c l i n i c a l f o l i o s : n a r r a t i v e





A D V E R T I S E M E N T

 

Ivor-Lewis Esophagectomy: 1

A D V E R T I S E M E N T

   
 

An 82-year-old woman presented with difficulty swallowing (dysphagia) and pain on swallowing (odynophagia). Upper endoscopy showed a lesion of the mid esophagus (22-26cm from the incisors). Biopsy showed squamous cell carcinoma. The patient was a non-smoker and non-drinker, but consumed several cups of hot tea per day.      

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Ivor-Lewis Esophagectomy: 2

A D V E R T I S E M E N T

   
 

The CT scan showed thickening of the mid esophagus at the level of the left main stem bronchus. There was no evidence of disease elsewhere in the chest or in the abdomen. Trans-esophageal echography showed the lesion extending to the serosa (T3), and no notable adenopathy.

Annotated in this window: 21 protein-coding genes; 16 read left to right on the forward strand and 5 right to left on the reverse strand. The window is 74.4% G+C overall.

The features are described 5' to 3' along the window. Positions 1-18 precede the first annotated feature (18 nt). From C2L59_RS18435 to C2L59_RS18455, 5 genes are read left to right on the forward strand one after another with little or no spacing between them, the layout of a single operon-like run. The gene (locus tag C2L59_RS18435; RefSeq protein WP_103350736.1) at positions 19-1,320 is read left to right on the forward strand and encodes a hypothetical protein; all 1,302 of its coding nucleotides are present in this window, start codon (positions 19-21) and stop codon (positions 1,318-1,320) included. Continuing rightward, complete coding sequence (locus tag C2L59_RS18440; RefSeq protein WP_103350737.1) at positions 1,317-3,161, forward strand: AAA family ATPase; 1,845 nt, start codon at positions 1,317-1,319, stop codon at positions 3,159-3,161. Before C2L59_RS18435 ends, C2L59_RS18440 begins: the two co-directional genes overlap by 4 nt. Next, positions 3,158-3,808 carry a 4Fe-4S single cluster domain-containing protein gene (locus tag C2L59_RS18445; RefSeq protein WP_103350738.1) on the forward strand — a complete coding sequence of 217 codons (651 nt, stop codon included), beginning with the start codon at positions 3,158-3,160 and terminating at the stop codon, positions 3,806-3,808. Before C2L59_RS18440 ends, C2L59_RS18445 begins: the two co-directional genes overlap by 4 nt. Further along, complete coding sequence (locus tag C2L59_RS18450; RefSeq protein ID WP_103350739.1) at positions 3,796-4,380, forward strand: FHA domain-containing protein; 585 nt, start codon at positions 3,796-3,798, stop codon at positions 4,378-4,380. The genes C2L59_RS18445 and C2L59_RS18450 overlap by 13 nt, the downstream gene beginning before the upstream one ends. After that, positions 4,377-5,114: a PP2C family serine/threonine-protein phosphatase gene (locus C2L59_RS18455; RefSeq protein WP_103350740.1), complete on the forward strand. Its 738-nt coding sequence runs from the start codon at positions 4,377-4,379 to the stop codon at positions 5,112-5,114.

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Ivor-Lewis Esophagectomy: 3

A D V E R T I S E M E N T

   
 

The patient was given the option of radiation therapy or surgical resection as equivalent treatments, and the patient opted for surgery. The patient was advised that surgical resection carries an overall 5-year survival rate of approximately 20%, and that resection is usually palliative. An Ivor Lewis esophagectomy was chosen over a transhiatal approach for this patient. In the operating room, esophagoscopy was repeated, and bronchoscopy was performed to rule out the presence of a tracheo-esophageal fistula. The patient was positioned supine first, and the abdomen was opened through an upper midline incision.     

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This page was last modified on 2/28/2002.